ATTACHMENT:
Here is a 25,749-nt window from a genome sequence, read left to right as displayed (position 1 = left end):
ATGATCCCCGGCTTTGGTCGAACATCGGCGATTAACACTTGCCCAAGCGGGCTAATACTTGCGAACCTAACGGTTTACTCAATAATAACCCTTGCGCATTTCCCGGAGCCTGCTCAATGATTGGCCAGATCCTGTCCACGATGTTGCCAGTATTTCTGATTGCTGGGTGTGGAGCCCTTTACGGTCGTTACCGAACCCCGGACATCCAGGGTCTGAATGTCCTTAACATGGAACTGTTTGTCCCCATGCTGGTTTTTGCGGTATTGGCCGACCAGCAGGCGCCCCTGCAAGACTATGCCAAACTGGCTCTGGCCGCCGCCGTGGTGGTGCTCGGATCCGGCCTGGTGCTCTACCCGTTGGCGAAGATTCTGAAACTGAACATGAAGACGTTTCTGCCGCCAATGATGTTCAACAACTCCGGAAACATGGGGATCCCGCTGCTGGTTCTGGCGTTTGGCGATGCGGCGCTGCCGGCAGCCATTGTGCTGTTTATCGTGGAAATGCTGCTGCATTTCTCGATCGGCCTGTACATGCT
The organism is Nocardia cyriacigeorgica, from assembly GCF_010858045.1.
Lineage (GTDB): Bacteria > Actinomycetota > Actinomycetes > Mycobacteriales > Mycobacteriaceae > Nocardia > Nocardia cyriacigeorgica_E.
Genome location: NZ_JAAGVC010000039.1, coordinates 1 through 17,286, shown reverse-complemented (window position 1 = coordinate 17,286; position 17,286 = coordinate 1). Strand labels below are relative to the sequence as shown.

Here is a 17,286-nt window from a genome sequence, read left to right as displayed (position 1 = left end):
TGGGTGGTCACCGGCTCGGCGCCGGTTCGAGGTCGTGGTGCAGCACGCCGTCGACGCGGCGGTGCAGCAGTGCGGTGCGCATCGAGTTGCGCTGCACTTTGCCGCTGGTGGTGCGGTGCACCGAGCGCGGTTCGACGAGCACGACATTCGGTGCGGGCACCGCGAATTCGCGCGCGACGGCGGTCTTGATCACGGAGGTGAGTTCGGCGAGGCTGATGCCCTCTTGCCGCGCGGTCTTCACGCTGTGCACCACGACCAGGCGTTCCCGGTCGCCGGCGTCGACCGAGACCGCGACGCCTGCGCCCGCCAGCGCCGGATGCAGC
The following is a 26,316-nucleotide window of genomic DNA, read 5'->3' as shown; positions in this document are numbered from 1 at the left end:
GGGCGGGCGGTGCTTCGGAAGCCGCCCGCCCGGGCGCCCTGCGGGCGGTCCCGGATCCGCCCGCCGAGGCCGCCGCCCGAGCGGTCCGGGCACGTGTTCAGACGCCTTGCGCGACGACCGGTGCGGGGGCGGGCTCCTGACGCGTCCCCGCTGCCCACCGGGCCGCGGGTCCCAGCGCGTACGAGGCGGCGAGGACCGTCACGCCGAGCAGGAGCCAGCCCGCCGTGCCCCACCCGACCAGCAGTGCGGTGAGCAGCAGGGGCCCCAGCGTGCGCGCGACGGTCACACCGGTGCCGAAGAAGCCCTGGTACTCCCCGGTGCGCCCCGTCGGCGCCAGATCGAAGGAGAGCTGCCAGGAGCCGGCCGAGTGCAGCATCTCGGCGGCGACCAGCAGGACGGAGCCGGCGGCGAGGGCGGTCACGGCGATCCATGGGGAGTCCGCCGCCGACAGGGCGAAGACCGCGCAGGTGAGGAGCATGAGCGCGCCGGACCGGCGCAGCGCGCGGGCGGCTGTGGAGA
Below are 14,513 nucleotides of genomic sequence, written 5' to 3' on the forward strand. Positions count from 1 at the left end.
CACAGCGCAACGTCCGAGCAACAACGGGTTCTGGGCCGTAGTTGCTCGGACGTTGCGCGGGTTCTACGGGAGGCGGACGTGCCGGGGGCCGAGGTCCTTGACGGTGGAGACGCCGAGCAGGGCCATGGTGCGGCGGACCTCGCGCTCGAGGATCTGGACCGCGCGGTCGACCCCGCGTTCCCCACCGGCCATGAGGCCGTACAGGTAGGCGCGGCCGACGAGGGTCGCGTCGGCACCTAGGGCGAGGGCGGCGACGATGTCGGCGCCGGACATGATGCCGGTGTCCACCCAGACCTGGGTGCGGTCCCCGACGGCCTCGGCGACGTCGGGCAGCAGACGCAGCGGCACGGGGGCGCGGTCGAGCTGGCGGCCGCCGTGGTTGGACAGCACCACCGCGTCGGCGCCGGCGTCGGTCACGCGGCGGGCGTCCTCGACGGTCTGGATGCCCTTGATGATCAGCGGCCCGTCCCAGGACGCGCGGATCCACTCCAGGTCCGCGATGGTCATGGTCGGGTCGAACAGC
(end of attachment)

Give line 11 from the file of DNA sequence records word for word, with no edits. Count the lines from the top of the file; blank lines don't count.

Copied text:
CACAGCGCAACGTCCGAGCAACAACGGGTTCTGGGCCGTAGTTGCTCGGACGTTGCGCGGGTTCTACGGGAGGCGGACGTGCCGGGGGCCGAGGTCCTTGACGGTGGAGACGCCGAGCAGGGCCATGGTGCGGCGGACCTCGCGCTCGAGGATCTGGACCGCGCGGTCGACCCCGCGTTCCCCACCGGCCATGAGGCCGTACAGGTAGGCGCGGCCGACGAGGGTCGCGTCGGCACCTAGGGCGAGGGCGGCGACGATGTCGGCGCCGGACATGATGCCGGTGTCCACCCAGACCTGGGTGCGGTCCCCGACGGCCTCGGCGACGTCGGGCAGCAGACGCAGCGGCACGGGGGCGCGGTCGAGCTGGCGGCCGCCGTGGTTGGACAGCACCACCGCGTCGGCGCCGGCGTCGGTCACGCGGCGGGCGTCCTCGACGGTCTGGATGCCCTTGATGATCAGCGGCCCGTCCCAGGACGCGCGGATCCACTCCAGGTCCGCGATGGTCATGGTCGGGTCGAACAGC